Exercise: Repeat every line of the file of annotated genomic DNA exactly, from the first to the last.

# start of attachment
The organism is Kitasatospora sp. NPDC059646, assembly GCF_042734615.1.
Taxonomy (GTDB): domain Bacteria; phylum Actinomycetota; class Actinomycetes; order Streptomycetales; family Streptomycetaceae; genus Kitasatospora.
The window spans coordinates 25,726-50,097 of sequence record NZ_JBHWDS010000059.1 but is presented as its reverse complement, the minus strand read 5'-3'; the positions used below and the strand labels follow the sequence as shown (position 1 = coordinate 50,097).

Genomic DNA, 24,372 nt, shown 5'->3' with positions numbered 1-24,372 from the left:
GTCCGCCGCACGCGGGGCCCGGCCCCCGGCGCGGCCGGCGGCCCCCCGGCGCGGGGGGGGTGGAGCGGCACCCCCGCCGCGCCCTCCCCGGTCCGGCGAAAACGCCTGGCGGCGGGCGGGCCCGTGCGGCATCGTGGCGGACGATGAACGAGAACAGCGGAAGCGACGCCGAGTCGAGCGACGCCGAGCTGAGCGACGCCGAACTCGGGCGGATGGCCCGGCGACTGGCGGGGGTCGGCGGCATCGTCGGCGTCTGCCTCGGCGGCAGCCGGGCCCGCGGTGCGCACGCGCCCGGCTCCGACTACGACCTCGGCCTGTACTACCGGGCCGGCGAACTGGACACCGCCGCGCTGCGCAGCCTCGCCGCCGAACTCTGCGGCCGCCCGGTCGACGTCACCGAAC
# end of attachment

The organism is Kitasatospora sp. NPDC059646, assembly GCF_042734615.1.
Taxonomy (GTDB): domain Bacteria; phylum Actinomycetota; class Actinomycetes; order Streptomycetales; family Streptomycetaceae; genus Kitasatospora.
The window spans coordinates 25,726-50,097 of sequence record NZ_JBHWDS010000059.1 but is presented as its reverse complement, the minus strand read 5'-3'; the positions used below and the strand labels follow the sequence as shown (position 1 = coordinate 50,097).

Genomic DNA, 24,372 nt, shown 5'->3' with positions numbered 1-24,372 from the left:
GTCCGCCGCACGCGGGGCCCGGCCCCCGGCGCGGCCGGCGGCCCCCCGGCGCGGGGGGGGTGGAGCGGCACCCCCGCCGCGCCCTCCCCGGTCCGGCGAAAACGCCTGGCGGCGGGCGGGCCCGTGCGGCATCGTGGCGGACGATGAACGAGAACAGCGGAAGCGACGCCGAGTCGAGCGACGCCGAGCTGAGCGACGCCGAACTCGGGCGGATGGCCCGGCGACTGGCGGGGGTCGGCGGCATCGTCGGCGTCTGCCTCGGCGGCAGCCGGGCCCGCGGTGCGCACGCGCCCGGCTCCGACTACGACCTCGGCCTGTACTACCGGGCCGGCGAACTGGACACCGCCGCGCTGCGCAGCCTCGCCGCCGAACTCTGCGGCCGCCCGGTCGACGTCACCGAAC